MANUFACTURERS in the north "have got to grips with the Protocol" and, despite soaring energy prices and issues around recruiting staff, the sector is in "something of a sweet spot", one industry body head believes.
A survey of 130 Northern Ireland firms, conducted by Perceptive Insight for Manufacturing NI and Tughans, with the field work completed just two weeks ago, shows that 67 per cent are experiencing growth/expansion so far this year - up from 59 per cent a year ago - with just 11 per cent seeing their operations reducing.
And 74 per cent of businesses expect to see further growth in the next 12 months compared to just 19 per cent which fear they will contract.
“There's a resilience, an optimism and a renewed confidence in the sector right now, despite very difficult headwinds from rapidly rising input costs,” Manufacturing NI chief executive Stephen Kelly said.
Whereas past surveys have pointed to issues spawned by Brexit and Covid as main concerns for manufacturers, the most prevalent issues now are rising energy costs, cost of doing business, availability of raw materials and the recruitment of skilled workers.
“Manufacturers have generally got to grips with the problems around the Protocol and have made the appropriate changes to their future supply chain and procurement processes,” Mr Kelly added.
Virtually every respondent firm (98 per cent) has experienced an increase in energy costs in the last 12 months, while the cost of doing business - particularly expenditure on transportation - has affected 80 per cent of businesses.
Ninety eight per cent of manufacturers have faced growing costs of raw materials and 36 per cent of them believe their GB suppliers remain unprepared for the new requirements.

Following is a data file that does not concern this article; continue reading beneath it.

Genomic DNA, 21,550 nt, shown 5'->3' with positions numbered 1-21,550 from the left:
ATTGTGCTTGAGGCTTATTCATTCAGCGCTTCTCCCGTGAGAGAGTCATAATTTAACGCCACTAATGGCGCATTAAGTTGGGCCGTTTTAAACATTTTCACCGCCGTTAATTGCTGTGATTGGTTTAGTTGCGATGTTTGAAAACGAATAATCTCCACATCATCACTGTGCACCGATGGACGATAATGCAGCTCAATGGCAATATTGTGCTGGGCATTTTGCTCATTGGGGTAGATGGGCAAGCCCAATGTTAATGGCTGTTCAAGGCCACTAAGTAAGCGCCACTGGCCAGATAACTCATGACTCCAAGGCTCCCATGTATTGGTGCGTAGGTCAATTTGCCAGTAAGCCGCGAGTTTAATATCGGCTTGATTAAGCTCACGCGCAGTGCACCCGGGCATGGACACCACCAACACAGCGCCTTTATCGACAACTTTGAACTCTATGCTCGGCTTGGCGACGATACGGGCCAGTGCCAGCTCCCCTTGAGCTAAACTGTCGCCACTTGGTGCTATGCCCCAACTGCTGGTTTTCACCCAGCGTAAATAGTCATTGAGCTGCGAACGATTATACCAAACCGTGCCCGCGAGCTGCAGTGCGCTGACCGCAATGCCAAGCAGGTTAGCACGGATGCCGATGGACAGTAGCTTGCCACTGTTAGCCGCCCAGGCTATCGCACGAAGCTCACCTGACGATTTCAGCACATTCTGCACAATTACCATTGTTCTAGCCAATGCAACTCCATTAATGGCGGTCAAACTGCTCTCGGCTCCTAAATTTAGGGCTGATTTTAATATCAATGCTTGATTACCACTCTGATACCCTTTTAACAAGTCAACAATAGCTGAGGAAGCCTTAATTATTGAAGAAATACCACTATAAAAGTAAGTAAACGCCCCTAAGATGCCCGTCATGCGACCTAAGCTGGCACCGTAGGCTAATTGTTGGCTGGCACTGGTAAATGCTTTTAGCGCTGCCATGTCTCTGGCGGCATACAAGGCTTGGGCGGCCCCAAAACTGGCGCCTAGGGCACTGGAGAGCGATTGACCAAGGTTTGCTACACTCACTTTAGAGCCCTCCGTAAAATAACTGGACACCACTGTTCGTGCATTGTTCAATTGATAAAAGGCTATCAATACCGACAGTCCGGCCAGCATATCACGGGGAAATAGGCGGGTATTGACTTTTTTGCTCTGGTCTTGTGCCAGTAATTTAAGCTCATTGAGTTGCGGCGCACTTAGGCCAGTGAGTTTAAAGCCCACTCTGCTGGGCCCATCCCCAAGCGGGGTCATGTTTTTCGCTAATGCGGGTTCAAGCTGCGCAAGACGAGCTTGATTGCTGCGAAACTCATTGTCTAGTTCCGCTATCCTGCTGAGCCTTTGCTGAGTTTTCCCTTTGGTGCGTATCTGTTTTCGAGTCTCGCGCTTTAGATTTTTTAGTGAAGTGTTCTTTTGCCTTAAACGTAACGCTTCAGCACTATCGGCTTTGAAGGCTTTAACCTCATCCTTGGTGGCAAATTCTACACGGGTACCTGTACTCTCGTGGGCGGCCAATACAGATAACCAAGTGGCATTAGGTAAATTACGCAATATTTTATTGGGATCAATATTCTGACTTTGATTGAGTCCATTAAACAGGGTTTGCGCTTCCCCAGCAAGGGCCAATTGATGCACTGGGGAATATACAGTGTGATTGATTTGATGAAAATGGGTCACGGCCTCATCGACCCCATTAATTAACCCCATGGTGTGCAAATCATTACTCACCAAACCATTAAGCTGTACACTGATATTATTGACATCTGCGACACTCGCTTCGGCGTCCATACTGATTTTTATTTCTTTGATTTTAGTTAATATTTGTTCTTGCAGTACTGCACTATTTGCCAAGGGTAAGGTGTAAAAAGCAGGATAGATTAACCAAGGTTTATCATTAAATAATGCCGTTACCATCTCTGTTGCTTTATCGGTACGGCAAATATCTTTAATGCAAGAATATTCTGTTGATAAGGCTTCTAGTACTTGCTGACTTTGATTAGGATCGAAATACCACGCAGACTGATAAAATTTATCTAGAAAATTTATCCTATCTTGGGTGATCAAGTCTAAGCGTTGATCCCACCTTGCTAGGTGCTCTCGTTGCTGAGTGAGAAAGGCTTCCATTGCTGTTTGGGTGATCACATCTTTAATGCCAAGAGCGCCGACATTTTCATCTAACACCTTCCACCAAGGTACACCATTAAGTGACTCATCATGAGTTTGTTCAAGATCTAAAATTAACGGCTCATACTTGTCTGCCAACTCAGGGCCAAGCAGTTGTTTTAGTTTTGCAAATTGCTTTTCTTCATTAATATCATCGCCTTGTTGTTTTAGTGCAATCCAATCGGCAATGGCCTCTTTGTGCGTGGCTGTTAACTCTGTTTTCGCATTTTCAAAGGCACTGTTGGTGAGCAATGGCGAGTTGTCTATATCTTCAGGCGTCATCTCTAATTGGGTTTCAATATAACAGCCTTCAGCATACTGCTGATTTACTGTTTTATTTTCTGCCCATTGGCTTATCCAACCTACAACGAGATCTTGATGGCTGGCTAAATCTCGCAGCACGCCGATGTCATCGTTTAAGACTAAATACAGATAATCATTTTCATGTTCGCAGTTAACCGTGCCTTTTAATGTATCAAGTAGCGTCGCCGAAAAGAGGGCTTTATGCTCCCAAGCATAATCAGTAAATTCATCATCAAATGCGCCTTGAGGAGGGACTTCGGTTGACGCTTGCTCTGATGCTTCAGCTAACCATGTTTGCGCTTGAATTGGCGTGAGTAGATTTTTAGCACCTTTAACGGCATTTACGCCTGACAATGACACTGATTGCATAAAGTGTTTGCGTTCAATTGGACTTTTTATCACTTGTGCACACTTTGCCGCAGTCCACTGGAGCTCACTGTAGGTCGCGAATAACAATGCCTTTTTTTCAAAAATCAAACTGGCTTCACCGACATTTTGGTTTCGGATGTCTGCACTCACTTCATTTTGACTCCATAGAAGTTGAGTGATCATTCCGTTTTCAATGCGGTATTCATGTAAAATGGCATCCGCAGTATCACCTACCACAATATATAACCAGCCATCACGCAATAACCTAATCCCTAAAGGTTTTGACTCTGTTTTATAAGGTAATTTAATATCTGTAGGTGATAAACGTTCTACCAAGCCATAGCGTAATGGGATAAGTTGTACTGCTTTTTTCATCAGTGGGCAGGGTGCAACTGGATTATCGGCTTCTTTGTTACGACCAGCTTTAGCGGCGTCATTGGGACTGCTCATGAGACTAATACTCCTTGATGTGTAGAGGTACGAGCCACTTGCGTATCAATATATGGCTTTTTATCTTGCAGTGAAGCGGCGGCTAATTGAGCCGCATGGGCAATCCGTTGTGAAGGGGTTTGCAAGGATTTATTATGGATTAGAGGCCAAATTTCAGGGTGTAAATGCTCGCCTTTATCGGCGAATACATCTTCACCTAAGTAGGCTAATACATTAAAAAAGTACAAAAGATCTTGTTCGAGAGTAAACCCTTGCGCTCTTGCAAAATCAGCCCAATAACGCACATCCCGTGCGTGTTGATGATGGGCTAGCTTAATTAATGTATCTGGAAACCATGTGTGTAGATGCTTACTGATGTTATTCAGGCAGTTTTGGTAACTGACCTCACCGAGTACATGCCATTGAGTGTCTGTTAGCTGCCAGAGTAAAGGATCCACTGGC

Disrupted supply chains are the biggest obstacle to the recovery of 14 per cent of the firms surveyed and 66 per cent say they require supply-chain support to mitigate the impacts of Brexit and Covid-19 as the economy reopens.
As a result of the recruitment crisis 58 per cent of firms are exploring automation and investment in technology to mitigate the effects of labour shortages.
“This survey shows that our manufacturers are positive problem solvers and increasingly picking up new business in markets at home, in the UK, EU and across the globe.
“It is a clear illustration of the determination of the sector to get through the turbulence, despite current minimum public assistance.
“Manufacturers are again leading the economic fightback and with the right environment are poised to ensure we recover our status as an industrial powerhouse”.
James Donnelly, head of corporate at Tughans, said: “Despite worsening trading conditions, many of our clients in the manufacturing sector are reporting strong growth in the last year.
“The changing conditions are seeing a greater appetite to adapt through investment in plant and automation, new energy systems and sourcing raw materials.”